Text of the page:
Nearly three years after expelling the U.S. Drug Enforcement Administration (DEA) from Bolivia, President Evo Morales continues to accuse the agency of seeking to control the drug trade for its own purposes.
In an interview with TeleSUR, Morales said that the DEA did not operate in accordance with its stated mission of combating drug trafficking while in his country, but worked to promote U.S. foreign policy interests. “The U.S. DEA did not fight against drug trafficking, they controlled it for political ends and now seeks to implicate governments who are not in accordance with the policies of developed countries," he said. The Bolivian president claimed that former DEA agents had confirmed this, though he did not name any individuals.
Morales' statement comes just days after he voiced concern over traveling to New York to attend a UN General Assembly meeting, saying he suspected that the U.S. would use the visit as an opportunity to plant drugs on his plane in an attempt to damage his reputation. As the leader told CNN en Español on Wednesday, he is afraid that the U.S. will attempt to remove him from power, as: "When presidents do not submit to the United States government, to its policies, there are coups."
While Morales has made similar accusations in the past, these recent remarks are an indication of how far Boliva-U.S. relations have deteriorated since diplomatic ties between the two countries soured in 2008. In March of this year, after his former top drug czar was arrested on drug trafficking charges, the left wing president took the opportunity to reiterate his position that U.S. anti-narcotics agents should not be invited into his country, insisting that they were instruments of "imperialism and capitalism."
In the wake of the DEA's dismissal, the Bolivian government has sought assistance in its anti-drug trafficking efforts from countries in the region such as Paraguay and Brazil. Now, it seems that the UK has also pledged to increase support for Bolivia’s efforts. According to the BBC, the British minister for Latin America, Jeremy Browne, has said the Serious Organised Crime Agency in London will coordinate more closely with counter-narcotics police in La Paz. "We are trying to reduce the demand for drugs in Britain, but we also realise that we do have a responsibility to try to reduce the supply," he said.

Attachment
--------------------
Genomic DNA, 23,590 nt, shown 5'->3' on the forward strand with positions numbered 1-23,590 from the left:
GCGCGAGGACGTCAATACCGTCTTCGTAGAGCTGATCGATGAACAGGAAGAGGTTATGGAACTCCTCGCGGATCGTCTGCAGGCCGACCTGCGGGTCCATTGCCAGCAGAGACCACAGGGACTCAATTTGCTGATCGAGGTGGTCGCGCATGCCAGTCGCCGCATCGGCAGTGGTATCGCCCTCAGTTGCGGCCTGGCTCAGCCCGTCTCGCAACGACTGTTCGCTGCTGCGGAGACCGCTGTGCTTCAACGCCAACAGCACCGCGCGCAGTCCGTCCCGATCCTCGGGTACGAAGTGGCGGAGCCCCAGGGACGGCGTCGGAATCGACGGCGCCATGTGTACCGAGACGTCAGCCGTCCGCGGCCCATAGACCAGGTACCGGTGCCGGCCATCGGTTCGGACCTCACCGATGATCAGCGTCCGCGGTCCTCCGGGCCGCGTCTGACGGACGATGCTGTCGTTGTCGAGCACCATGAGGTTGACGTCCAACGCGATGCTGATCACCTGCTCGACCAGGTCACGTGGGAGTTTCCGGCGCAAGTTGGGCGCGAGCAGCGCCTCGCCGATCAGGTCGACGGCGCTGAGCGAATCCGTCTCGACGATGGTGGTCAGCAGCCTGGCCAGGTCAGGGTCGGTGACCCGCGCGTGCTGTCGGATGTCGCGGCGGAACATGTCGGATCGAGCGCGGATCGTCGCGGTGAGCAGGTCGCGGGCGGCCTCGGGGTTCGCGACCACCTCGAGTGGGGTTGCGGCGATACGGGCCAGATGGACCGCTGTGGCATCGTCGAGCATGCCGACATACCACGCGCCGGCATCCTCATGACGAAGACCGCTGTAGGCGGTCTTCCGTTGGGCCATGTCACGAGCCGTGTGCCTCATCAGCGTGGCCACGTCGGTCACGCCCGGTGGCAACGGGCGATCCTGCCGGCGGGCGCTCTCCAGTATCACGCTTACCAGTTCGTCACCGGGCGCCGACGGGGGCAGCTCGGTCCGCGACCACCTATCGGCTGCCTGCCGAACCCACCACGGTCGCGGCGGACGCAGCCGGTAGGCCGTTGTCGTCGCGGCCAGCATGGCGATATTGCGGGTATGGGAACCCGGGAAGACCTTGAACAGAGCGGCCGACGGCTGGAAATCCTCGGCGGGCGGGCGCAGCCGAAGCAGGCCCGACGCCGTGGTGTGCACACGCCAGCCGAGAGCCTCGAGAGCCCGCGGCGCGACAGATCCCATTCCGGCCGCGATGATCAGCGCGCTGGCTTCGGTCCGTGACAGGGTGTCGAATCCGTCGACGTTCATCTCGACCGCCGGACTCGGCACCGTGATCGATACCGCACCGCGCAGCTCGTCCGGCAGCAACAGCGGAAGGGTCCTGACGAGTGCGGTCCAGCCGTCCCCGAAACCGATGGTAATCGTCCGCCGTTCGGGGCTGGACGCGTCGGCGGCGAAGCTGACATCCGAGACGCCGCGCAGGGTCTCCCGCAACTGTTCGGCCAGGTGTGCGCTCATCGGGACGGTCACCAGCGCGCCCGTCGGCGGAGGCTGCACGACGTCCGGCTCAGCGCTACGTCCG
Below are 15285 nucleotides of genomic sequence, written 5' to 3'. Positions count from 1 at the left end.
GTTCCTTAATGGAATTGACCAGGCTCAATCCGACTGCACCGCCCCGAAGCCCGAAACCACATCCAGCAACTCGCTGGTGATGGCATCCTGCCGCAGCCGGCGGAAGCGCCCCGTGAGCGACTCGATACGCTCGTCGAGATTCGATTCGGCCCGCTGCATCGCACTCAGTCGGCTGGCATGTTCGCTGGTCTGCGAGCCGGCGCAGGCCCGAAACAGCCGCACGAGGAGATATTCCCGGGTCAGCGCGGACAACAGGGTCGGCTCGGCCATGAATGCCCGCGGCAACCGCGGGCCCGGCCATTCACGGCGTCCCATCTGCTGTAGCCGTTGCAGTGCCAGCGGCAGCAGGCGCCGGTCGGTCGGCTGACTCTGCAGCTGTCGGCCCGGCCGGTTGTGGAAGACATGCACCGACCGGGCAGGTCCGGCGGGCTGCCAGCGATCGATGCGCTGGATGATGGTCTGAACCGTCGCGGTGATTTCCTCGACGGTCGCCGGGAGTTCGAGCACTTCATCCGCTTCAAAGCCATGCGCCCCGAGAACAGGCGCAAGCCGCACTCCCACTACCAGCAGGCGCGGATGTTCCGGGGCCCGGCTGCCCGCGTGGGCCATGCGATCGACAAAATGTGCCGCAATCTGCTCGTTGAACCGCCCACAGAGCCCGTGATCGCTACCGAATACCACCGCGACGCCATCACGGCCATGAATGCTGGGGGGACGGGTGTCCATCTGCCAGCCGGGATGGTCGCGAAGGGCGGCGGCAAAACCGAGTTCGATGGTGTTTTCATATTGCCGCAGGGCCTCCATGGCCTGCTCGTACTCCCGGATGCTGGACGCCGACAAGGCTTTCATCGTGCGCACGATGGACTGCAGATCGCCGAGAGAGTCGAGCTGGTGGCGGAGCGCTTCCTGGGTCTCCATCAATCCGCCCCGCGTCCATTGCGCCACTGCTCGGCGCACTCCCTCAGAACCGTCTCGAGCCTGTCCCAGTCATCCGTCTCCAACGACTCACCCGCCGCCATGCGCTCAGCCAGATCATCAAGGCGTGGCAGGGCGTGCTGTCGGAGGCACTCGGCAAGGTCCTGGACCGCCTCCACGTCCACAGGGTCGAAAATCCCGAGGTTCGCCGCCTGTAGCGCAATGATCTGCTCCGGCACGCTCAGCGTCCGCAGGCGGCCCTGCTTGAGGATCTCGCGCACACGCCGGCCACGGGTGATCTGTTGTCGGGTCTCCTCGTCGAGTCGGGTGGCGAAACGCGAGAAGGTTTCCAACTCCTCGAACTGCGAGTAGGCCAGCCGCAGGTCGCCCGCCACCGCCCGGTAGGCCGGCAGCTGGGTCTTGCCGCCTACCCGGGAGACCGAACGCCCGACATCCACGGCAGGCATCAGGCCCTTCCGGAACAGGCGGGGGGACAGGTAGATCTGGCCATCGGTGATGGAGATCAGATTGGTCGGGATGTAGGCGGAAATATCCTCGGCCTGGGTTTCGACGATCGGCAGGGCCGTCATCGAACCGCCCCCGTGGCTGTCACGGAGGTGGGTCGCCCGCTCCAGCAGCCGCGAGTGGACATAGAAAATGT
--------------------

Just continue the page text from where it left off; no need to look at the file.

Meanwhile, there are some signs that the relationship between Bolivia and the U.S. could improve. As the Associated Press reported, Morales has said he is working with U.S. officials to draw up a diplomatic agreement which would normalize bilateral relations, but is still in the process of negotiating its details. Though insisting that Bolivia is keen to improve relations with the United States, he cautions that it is not willing to accept a "conspiratorial relationship."
"It's a big country that wants to impose small things on a small country. And what is it that Obama said at the last [regional OAS] summit of heads of state of the Americas? A relationship of mutual respect. That's what we want," he said.
The TeleSUR interview (in Spanish) is available below.